Some members of alleged N.Y. sex cult thought leader could influence weather -witness

By Brendan Pierson
FILE PHOTO: Attorneys representing Nxivm leader Keith Raniere, Marc Agnifilo and Paul DerOhannesian, speak during a news conferrence following a hearing on charges of sex trafficking in relation to the Albany-based organization Nxivm at United States Federal Courthouse in Brooklyn, New York, U.S., May 4, 2018. REUTERS/Brendan McDermid/File Photo

By Brendan Pierson

NEW YORK (Reuters) - Some members of an alleged New York sex cult believed their leader had the power to heal the sick and affect the weather, in addition to teaching them self-improvement, a 12-year veteran of the organization said at the founder's criminal trial.

Filmmaker Mark Vicente is the second witness to testify against Keith Raniere, who faces crimes including sex trafficking and child pornography for his role running a secretive upstate New York group known as Nxivm. Prosecutors said Raniere forced female "slaves" to have sex with him and in some cases branded them with his initials.

"It's a well-intended veneer that covers a horrible evil," an emotional Vicente said during the trial's third day in federal court in Brooklyn.

Raniere, who presented himself as a genius whose unique insights would lead to deeply fulfilling lives, enjoyed a near-mythical reputation among his acolytes, said Vicente.

"There were rumblings about abilities he had" among Raniere's closest associates, including healing people and influencing the weather, Vicente said.

He also said the group's president, Nancy Salzman, once told him, "There's a path to enlightenment through sexuality, and Raniere understands that path."

Raniere, 58, has pleaded not guilty. If convicted, he faces life in prison.

Prosecutors say women were blackmailed into having sex with Raniere and branded as part of a secret society within Nxivm called DOS, an acronym for a Latin phrase, "Dominus Obsequious Sororium," that roughly means "master of the obedient female companions."

Defense lawyer Marc Agnifilo has argued at the trial that members joined voluntarily and were never forced to do anything against their will.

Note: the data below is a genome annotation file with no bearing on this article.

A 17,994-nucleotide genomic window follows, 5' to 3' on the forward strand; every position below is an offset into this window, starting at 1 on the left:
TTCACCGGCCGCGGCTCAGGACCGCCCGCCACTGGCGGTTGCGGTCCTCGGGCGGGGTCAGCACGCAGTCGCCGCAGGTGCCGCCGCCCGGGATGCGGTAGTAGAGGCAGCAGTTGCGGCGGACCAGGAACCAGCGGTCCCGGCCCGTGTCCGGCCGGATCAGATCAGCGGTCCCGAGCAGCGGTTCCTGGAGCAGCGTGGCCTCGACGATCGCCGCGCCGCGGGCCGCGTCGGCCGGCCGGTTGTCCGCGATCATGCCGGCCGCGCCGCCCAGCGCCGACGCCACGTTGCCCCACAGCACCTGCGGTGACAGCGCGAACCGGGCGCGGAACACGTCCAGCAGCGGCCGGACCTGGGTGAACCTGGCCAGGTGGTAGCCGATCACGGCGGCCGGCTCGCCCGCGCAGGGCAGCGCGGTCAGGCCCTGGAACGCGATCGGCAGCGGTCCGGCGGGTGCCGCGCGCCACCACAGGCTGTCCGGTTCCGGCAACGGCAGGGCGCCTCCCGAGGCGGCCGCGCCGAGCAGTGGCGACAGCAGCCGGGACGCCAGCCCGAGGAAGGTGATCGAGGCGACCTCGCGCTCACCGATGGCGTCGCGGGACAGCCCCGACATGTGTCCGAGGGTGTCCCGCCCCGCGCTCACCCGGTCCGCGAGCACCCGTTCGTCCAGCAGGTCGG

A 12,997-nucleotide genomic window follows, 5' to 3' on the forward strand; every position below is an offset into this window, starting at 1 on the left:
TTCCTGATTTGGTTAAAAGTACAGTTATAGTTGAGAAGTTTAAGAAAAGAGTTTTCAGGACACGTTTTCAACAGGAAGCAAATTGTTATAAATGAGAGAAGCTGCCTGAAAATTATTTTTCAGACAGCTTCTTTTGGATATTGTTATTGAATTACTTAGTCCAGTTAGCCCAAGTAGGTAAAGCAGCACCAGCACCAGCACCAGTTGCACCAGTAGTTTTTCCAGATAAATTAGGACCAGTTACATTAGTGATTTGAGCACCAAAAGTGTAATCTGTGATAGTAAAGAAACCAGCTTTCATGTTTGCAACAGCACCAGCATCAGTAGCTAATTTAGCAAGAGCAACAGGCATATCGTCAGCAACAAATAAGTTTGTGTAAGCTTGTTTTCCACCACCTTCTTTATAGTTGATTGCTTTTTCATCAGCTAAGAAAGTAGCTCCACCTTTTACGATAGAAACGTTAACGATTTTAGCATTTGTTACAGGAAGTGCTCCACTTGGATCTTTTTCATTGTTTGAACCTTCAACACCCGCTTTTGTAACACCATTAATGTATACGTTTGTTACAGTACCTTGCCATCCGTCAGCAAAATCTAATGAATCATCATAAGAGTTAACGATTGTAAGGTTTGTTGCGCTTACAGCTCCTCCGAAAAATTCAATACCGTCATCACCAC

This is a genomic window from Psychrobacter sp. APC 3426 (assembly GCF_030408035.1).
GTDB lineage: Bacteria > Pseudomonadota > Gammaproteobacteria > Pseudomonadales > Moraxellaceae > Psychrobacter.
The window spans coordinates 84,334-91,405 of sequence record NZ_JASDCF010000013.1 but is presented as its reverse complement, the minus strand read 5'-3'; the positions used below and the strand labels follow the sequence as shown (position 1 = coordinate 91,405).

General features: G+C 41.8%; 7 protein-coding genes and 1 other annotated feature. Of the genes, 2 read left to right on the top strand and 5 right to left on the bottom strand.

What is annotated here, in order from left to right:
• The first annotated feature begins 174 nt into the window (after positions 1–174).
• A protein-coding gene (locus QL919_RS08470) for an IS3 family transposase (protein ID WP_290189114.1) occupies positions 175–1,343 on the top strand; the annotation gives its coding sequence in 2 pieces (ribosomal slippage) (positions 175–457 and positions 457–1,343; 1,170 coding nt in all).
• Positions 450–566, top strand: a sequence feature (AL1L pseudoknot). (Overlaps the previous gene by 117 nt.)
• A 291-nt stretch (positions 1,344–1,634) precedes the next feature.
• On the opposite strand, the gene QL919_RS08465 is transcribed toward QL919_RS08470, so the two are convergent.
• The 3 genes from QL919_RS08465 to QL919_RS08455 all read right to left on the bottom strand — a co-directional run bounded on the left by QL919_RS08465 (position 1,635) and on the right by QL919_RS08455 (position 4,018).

Vicente, who has spoken out against Raniere since breaking away from the group in 2017, said Salzman contacted him around 2005 after seeing a film Vicente made about quantum physics and philosophy, saying she wanted to introduce him to Raniere.

That meeting led Vicente to begin his association with the group, and he eventually became Nxivm's unofficial videographer, he told jurors. He described how Nxivm members wore an array of striped colored sashes to show their rank, and were encouraged to make their way up the "stripe path."

As he rose in the organization, Vicente discovered that Nxivm spied on its members by placing surveillance cameras in their driveways and pressured them to spend thousands of dollars to take its classes.

A former Nxivm and DOS member who was only identified by her first name, Sylvie, told jurors on Wednesday she was recruited as a "slave" to another woman in the organization. Her "master" eventually ordered her to engage in sexual activity with Raniere, who also took nude photos of her, she said.

Other individuals who say they were victims of the group are expected to testify. Five of Raniere's co-defendants, including the former president Salzman, Seagram liquor heiress Clare Bronfman and former "Smallville" television actress Allison Mack, have pleaded guilty to related crimes.

(Reporting by Brendan Pierson, additional reporting by Joseph Ax; Editing by Scott Malone and Jonathan Oatis)